Rep. Bob Barr (R-Ga.) said terrorists groups such as the Taliban bear a resemblance to Nazis and should be punished, but he warned of limits on civil liberties in the fight on terrorism Tuesday night in the Alumni House.
The GW College Republicans hosted Barr, a conservative lawmaker who represents Georgia’s seventh congressional district.
Barr spoke to about 40 students, emphasizing the need for decisive military action in the wake of the recent terrorist attacks on the United States.
As a senior member of the House Judiciary Committee, Barr voted in favor of anti-terrorism legislation but said he is wary that it may infringe on the privacy of U.S. citizens.
Barr was clear about his stance on the Bush administration’s reaction to the Taliban.
“If it looks like war and sounds like war, then it certainly is an act of war,” Barr said in reference to the attacks.
He maintained his view that the United States should not hesitate to declare war on the Taliban and its supporters.
“We didn’t deal with the Nazis using diplomacy; we brought them to their knees with our military,” he added.
Barr said although the Taliban is currently a serious problem, terrorism would continue to plague the United States even if the military destroys their forces tomorrow.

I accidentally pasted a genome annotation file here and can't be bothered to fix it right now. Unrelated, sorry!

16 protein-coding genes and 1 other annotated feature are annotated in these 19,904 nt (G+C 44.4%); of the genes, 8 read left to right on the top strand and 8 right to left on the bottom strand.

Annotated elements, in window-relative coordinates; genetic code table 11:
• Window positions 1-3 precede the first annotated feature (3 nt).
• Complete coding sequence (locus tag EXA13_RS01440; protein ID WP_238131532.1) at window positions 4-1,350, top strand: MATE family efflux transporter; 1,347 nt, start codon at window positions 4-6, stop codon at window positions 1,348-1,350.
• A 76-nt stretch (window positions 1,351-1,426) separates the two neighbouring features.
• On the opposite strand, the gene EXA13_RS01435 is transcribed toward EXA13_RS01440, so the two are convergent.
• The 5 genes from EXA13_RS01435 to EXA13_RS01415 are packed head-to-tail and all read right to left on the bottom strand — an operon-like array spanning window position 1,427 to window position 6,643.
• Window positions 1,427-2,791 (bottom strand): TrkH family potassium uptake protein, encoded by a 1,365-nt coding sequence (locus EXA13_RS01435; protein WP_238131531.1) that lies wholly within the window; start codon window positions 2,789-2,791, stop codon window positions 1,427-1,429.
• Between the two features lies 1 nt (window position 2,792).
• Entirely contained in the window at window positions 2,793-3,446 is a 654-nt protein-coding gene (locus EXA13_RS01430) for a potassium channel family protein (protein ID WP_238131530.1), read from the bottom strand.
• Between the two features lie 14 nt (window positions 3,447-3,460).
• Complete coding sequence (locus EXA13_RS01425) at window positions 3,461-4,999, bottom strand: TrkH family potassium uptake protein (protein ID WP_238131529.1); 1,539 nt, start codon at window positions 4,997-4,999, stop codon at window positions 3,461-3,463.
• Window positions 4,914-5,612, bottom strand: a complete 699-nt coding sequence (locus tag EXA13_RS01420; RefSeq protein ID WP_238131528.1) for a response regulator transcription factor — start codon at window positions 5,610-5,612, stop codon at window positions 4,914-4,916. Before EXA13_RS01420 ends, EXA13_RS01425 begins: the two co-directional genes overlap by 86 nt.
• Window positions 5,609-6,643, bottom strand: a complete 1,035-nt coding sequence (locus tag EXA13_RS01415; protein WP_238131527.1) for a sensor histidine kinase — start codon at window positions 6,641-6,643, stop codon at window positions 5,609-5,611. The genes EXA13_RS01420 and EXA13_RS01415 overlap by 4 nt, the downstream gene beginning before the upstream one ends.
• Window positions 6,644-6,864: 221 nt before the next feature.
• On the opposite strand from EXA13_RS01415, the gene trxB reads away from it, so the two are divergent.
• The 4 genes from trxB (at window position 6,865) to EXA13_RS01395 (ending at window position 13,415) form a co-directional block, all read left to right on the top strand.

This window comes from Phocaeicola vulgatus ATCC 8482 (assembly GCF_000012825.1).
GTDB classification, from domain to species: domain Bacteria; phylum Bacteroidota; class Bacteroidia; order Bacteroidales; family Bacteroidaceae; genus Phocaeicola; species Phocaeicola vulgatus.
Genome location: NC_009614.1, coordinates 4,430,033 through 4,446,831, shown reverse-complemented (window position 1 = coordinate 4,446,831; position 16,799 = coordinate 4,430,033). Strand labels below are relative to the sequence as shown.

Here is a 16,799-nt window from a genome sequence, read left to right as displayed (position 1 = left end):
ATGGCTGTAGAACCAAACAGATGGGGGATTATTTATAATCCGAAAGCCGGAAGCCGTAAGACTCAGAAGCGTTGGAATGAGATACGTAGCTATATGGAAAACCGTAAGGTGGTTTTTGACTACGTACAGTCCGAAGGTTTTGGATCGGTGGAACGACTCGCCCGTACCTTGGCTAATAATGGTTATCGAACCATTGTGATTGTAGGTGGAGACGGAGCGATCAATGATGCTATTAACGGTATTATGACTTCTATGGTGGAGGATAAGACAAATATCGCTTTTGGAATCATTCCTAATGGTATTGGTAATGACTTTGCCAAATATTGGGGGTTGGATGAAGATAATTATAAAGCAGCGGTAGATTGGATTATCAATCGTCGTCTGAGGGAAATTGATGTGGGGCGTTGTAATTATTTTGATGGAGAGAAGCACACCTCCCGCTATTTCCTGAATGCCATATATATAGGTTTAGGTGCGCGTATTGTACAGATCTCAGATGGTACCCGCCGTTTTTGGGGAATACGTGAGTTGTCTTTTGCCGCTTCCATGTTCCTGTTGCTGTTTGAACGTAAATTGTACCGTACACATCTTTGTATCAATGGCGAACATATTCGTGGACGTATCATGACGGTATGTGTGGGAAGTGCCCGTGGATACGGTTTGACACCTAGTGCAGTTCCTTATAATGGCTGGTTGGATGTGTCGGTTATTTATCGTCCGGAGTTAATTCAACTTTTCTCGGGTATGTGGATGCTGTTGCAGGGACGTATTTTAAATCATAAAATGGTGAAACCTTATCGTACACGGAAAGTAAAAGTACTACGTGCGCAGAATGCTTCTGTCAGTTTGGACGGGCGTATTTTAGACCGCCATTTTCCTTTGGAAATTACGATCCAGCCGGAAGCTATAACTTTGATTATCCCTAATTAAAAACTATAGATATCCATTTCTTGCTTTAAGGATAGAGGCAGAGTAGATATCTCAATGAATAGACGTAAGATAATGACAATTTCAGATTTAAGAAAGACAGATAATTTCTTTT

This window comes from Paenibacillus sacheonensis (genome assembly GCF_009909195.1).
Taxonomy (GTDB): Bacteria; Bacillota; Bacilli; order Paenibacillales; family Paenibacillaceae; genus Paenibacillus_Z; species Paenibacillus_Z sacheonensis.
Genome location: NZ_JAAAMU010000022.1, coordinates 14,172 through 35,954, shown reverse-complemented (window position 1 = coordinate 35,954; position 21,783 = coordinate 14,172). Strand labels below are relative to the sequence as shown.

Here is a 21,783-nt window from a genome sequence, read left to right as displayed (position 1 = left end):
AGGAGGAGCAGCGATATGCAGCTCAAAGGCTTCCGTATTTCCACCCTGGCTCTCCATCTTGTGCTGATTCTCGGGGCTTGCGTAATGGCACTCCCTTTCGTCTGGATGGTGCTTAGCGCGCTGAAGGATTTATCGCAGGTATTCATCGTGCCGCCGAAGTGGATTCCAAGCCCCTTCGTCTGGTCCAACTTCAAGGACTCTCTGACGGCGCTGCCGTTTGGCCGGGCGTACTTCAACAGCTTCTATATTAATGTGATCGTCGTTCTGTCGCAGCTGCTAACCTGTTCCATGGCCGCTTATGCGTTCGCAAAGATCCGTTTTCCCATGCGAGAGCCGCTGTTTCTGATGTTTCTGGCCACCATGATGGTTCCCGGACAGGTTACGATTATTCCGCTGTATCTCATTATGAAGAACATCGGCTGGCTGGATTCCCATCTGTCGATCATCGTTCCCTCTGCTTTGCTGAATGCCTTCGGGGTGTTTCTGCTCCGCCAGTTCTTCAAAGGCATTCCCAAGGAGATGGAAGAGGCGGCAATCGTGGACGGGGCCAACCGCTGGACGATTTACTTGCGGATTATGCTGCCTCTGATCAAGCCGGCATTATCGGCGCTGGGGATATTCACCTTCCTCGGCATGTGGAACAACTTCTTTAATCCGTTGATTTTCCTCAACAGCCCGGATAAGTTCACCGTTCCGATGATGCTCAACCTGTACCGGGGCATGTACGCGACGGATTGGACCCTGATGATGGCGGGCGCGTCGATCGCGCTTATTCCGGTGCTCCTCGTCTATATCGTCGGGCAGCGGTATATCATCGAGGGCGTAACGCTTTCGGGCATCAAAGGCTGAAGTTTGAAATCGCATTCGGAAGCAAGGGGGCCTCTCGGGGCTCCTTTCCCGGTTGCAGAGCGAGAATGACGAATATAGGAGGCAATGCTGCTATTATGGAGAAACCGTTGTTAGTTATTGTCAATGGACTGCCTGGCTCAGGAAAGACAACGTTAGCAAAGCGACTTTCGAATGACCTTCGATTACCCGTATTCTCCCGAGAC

Barr also said throwing money at airports will not improve safety.
“If the FAA has not done a good job safeguarding our airports because of incompetent employees, we need to get rid of them instead of giving them billions of dollars to be incompetent with,” Barr said about security failures.
Barr concluded his remarks by admitting that it has been hard to generate interest in privacy issues after the attacks, which he said is unfortunate. He then reiterated the need to classify the country’s actions toward the Taliban as warfare.
“War is black and white. Diplomacy is very gray,” he said. “The time to mix the two ended Sept. 11.”
Barr said President George W. Bush can play by different rules than he could before because the country is engaged in war. At the same time, Bush must take great care to protect the rights of lawful immigrants, he said.
After the event, senior Mike Jackson said he agreed with Barr on privacy issues.
“I am confident that Congressman Barr will protect the freedoms of the American people that have been overlooked in the past couple weeks,” he said. “As a resident of Georgia, it was informative to hear his comments and beliefs concerning these pressing issues.”
Micah Kagan, a GW student and self-proclaimed Democrat, said he agreed with Barr’s remarks.
“I was pleasantly surprised that he was not as partisan as I thought he would be,” Kagan said. “It’s nice to know that both parties can agree on the privacy issue.”
College Republicans Chair Shannon Flaherty said she was happy to host Barr for the third time on campus.
“He’s a very good friend of our club,” she said. “He always brings in a good crowd and has a good discussion with us.”